Of all the overlapping issues in Shelby County criminal and juvenile court systems, cash bail may be the closest to seeing some reform with the Aug. 4 election Thursday.
For years, legal experts in Memphis and across Tennessee have said the Shelby County court system uses money bail to “set a price tag for your freedom” and regularly targets poor, Black and brown residents.
According to Tennessee state law, when someone is accused of a crime — with the exception of capital murder — the person should first be considered for release, depending on whether they’re at risk of fleeing or a risk to society. If they are not, the person should be released on their own recognizance — with the obligation to appear in court for all future proceedings.
“That’s what should happen, as the law is written,” said Willie Santana, a visiting assistant law professor at Lincoln Memorial University in Knoxville. “The purpose of bail is to ensure the progress of cases through the system so that people show up to court. Money bail is the last step the court should engage.”
Once a judge, clerk or magistrate imposes cash bail, the defendant can remain jailed in pretrial detention solely because they can’t afford to pay, not because they were convicted of a crime. Often, people with unpaid bail remain in jail for months, sometimes years, until their next court date.
Tennessee law is written to prevent excessive bail amounts. For example, the maximum bail for a misdemeanor charge is $1,000. If the defendant is charged with a felony that doesn’t involve a crime committed against a person, the law limits bail to $10,000.
It increases to $50,000 if the defendant is charged with a felony that involves a crime committed against a person. For people charged with homicide, the bail amount caps at $100,000. However, the law gives the court more discretion in setting higher bail amounts if the defendant is deemed a flight risk.
But the law’s limits only apply to bail set by the clerk of any circuit or criminal court. In Shelby County, bail is typically set by a judge or magistrate judge. Neither are bound by those limits.
“If the person can make that money bail, if they’re wealthy or have family resources, then the case just progresses. They get out. No problems,” Santana said. “It’s when they’re poor that things start to get really screwy and really unjust.”
For those stuck in jail for unpaid cash bail, the effects are detrimental and costly – in many ways and to many people.
A 2021 Brookings Institution study found that people who spent time in pretrial detention “faced subsequent long-term damage in the form of family separation, work interruption and loss of housing, or even death.” Having an arrest or jail time on record can decrease a person’s job prospects for up to four years, the study found, and can result in tens of thousands of dollars in lost income.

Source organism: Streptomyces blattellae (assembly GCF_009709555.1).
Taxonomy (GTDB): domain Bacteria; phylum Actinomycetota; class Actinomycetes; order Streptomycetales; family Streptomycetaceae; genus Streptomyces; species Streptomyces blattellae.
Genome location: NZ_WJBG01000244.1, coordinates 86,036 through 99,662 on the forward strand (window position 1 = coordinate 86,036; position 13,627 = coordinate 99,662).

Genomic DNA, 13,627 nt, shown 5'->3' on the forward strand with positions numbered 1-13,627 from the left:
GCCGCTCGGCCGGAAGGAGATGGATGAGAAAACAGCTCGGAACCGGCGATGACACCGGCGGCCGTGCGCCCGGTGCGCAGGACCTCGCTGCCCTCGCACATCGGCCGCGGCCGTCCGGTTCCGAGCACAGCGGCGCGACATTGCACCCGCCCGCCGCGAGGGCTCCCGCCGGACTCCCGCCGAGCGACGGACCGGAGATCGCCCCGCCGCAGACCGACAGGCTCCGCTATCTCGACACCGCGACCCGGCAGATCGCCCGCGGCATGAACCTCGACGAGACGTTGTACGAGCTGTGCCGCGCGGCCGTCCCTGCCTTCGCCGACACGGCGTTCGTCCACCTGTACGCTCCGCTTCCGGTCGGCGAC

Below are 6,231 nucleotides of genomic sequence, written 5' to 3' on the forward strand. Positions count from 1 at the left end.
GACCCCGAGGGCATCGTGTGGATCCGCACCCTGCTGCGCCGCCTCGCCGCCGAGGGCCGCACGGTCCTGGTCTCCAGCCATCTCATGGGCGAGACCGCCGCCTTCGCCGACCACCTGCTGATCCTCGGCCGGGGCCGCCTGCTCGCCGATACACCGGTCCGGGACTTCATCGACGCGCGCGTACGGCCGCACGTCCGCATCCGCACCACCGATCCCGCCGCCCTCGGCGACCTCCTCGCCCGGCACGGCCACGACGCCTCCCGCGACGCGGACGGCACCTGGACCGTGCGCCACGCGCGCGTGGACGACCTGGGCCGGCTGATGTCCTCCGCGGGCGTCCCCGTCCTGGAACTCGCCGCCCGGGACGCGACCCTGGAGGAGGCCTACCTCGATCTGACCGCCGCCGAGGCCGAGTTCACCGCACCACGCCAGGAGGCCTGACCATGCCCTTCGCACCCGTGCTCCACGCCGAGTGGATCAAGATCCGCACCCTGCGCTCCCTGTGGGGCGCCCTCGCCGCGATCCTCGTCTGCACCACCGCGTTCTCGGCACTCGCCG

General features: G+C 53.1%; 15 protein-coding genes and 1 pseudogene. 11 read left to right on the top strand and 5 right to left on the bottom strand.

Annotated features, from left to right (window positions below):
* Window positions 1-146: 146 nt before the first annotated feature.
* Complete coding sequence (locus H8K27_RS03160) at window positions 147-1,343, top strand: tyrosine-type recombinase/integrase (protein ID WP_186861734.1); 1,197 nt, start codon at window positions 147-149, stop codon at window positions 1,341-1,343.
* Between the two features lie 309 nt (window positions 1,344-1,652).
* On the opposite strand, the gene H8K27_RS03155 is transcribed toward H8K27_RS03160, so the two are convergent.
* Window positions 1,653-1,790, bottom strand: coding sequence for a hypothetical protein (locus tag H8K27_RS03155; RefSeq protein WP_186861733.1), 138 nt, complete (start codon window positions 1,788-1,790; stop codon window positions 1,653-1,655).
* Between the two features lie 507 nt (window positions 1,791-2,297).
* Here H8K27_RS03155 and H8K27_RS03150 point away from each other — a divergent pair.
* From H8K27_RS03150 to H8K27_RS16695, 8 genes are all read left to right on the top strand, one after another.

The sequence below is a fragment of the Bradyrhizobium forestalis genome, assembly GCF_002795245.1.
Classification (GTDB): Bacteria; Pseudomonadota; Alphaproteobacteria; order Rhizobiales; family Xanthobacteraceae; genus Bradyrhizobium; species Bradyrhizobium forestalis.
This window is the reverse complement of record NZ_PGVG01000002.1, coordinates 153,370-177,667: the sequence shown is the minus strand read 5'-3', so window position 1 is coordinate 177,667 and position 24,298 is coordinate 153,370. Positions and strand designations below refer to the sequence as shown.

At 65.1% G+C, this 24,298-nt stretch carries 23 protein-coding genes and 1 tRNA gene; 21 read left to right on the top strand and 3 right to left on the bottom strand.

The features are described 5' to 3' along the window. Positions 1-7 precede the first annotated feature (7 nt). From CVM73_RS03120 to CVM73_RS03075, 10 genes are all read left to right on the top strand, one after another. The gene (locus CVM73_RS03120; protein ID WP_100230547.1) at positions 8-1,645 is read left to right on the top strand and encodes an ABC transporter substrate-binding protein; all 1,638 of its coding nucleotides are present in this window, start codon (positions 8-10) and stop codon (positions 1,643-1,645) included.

There’s also a correlation between high pretrial detention rates, high poverty rates, lower employment rates and less economic mobility for youth. In Shelby County, with a population just over 924,000, 19% of people live in poverty, census data show.
According to a 2021 report by the Vera Institute of Justice, Shelby County spent over $138.8 million on its two jails in 2019. That’s one-third of the county’s overall budget. That’s also one of the highest rates of spending on county jails in Tennessee – second only to nearby Madison County.
Santana said jail time also increases a person’s likelihood of being convicted by 30%, regardless of guilt or innocence.
“So it’s cascading effects of bad things that happen for the defendant if they’re detained pretrial,” Santana said. “Incarceration is such a destabilizing event that causes all these other issues.”
After months of lawsuit threats by the American Civil Liberties Union, Just City and the Wharton Firm, the Shelby County Board of Commissioners is primed to pass a resolution to establish a room for bail hearings, as first reported in the Commercial Appeal. The board will decide soon if it wants to allocate $3.5 million to bring the bail hearing room to life within six months.
The board’s next meeting is Aug. 8, the earliest the resolution could be passed to establish a bail hearing room in Shelby County courts.
The creation of the bail hearing room aims to “promote equitable treatment among arrested individuals regardless of financial status.” If the resolution passes, judicial commissioners would only be allowed to impose cash bail after the court has deemed the defendant’s release a public safety risk. Judicial commissioners would also take into consideration a defendant’s likelihood of returning to court when deciding between release on recognizance or setting a bail amount.
Judicial commissioners would only be able to set bail amounts based on the defendant’s ability to pay, adhering to a financial assessment tool administered by the county’s pretrial services department.
According to Santana, that’s the course of action that should be taken: “Bail is not supposed to be punishment.”
Santana has worked in East Tennessee as a lawyer on both sides of the courtroom; he’s a former public defender and a former prosecutor. Now, as a law professor, he dedicates much of his time researching complex, punitive cash bail and sentencing practices — and solutions to these issues.
“The system, at its core, needs some readjustment or some rebalancing because it all feeds on itself,” Santana said. “We’ve become so polarized that it’s hard to see those individuals as what they should be.”
What DA candidates say about cash bail
A combination of people and entities – from Shelby County Pretrial Services, law enforcement officers and prosecutors to judges and clerks – has a hand in determining a defendant’s bond. The leaders of these posts are elected positions, most of which will be decided by Shelby County voters on Thursday.
Current Shelby County District Attorney Amy Weirich, a Republican, who is up for reelection on Aug. 4, did not respond to MLK50’s request for an interview. But, in an interview posted this week, when the Tennessee Bar Association asked her if bail bond reform was necessary, she said it was, but that she didn’t think eliminating cash bail was the answer.
“Without cash bail, we would have no way to protect the public and ensure the offender returns to court,” she said. “ At the same time, low-level offenders charged with low-level offenses shouldn’t be detained pretrial simply because they don’t have adequate financial means. Your bond should reflect the current crime and your past criminal history.”